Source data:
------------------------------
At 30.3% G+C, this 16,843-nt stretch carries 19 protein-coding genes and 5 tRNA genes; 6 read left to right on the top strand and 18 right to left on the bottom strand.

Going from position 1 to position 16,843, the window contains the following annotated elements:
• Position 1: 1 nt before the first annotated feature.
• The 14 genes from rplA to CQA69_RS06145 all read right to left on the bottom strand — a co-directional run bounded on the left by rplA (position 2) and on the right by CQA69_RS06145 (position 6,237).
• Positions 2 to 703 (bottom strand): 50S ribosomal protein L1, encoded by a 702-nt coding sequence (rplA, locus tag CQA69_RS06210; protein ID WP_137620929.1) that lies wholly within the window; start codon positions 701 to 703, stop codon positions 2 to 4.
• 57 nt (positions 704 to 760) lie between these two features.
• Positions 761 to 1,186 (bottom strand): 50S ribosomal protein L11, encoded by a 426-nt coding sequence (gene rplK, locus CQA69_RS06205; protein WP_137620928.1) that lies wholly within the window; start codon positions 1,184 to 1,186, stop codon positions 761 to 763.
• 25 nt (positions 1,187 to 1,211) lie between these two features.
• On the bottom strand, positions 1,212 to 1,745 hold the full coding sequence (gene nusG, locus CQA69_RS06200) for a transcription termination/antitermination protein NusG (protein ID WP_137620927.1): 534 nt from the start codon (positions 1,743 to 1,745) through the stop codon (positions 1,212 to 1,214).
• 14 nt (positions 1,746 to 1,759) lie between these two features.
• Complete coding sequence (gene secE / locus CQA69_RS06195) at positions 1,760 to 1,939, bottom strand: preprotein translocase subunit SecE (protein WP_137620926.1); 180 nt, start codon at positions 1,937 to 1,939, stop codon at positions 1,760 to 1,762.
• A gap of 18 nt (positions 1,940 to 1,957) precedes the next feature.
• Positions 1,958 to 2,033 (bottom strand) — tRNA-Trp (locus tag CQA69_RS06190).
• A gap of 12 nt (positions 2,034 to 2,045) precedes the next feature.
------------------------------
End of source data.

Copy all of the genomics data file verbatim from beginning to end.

At 30.3% G+C, this 16,843-nt stretch carries 19 protein-coding genes and 5 tRNA genes; 6 read left to right on the top strand and 18 right to left on the bottom strand.

Going from position 1 to position 16,843, the window contains the following annotated elements:
• Position 1: 1 nt before the first annotated feature.
• The 14 genes from rplA to CQA69_RS06145 all read right to left on the bottom strand — a co-directional run bounded on the left by rplA (position 2) and on the right by CQA69_RS06145 (position 6,237).
• Positions 2 to 703 (bottom strand): 50S ribosomal protein L1, encoded by a 702-nt coding sequence (rplA, locus tag CQA69_RS06210; protein ID WP_137620929.1) that lies wholly within the window; start codon positions 701 to 703, stop codon positions 2 to 4.
• 57 nt (positions 704 to 760) lie between these two features.
• Positions 761 to 1,186 (bottom strand): 50S ribosomal protein L11, encoded by a 426-nt coding sequence (gene rplK, locus CQA69_RS06205; protein WP_137620928.1) that lies wholly within the window; start codon positions 1,184 to 1,186, stop codon positions 761 to 763.
• 25 nt (positions 1,187 to 1,211) lie between these two features.
• On the bottom strand, positions 1,212 to 1,745 hold the full coding sequence (gene nusG, locus CQA69_RS06200) for a transcription termination/antitermination protein NusG (protein ID WP_137620927.1): 534 nt from the start codon (positions 1,743 to 1,745) through the stop codon (positions 1,212 to 1,214).
• 14 nt (positions 1,746 to 1,759) lie between these two features.
• Complete coding sequence (gene secE / locus CQA69_RS06195) at positions 1,760 to 1,939, bottom strand: preprotein translocase subunit SecE (protein WP_137620926.1); 180 nt, start codon at positions 1,937 to 1,939, stop codon at positions 1,760 to 1,762.
• A gap of 18 nt (positions 1,940 to 1,957) precedes the next feature.
• Positions 1,958 to 2,033 (bottom strand) — tRNA-Trp (locus tag CQA69_RS06190).
• A gap of 12 nt (positions 2,034 to 2,045) precedes the next feature.